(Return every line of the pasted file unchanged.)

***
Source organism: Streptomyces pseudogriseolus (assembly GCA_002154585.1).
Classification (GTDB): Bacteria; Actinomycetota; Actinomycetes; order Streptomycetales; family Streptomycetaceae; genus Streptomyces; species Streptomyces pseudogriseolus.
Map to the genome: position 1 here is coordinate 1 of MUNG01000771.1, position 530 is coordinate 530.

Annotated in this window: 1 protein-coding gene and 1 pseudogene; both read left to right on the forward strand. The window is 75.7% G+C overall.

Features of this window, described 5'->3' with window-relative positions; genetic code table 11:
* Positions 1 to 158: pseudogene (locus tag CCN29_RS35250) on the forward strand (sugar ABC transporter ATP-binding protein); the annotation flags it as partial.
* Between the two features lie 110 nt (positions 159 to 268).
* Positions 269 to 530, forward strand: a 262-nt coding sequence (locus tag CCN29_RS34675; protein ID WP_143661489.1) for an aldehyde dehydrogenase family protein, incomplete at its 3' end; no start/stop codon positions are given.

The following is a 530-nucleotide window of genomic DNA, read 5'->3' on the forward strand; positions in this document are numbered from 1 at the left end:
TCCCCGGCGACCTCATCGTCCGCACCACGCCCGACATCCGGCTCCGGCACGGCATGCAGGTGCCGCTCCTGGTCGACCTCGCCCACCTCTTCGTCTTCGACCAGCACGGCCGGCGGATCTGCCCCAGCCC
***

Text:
Source organism: Streptomyces pseudogriseolus (assembly GCA_002154585.1).
Classification (GTDB): Bacteria; Actinomycetota; Actinomycetes; order Streptomycetales; family Streptomycetaceae; genus Streptomyces; species Streptomyces pseudogriseolus.
Map to the genome: position 1 here is coordinate 1 of MUNG01000771.1, position 530 is coordinate 530.

Annotated in this window: 1 protein-coding gene and 1 pseudogene; both read left to right on the forward strand. The window is 75.7% G+C overall.

Features of this window, described 5'->3' with window-relative positions; genetic code table 11:
* Positions 1 to 158: pseudogene (locus tag CCN29_RS35250) on the forward strand (sugar ABC transporter ATP-binding protein); the annotation flags it as partial.
* Between the two features lie 110 nt (positions 159 to 268).
* Positions 269 to 530, forward strand: a 262-nt coding sequence (locus tag CCN29_RS34675; protein ID WP_143661489.1) for an aldehyde dehydrogenase family protein, incomplete at its 3' end; no start/stop codon positions are given.

The following is a 530-nucleotide window of genomic DNA, read 5'->3' on the forward strand; positions in this document are numbered from 1 at the left end:
TCCCCGGCGACCTCATCGTCCGCACCACGCCCGACATCCGGCTCCGGCACGGCATGCAGGTGCCGCTCCTGGTCGACCTCGCCCACCTCTTCGTCTTCGACCAGCACGGCCGGCGGATCTGCCCCAGCCC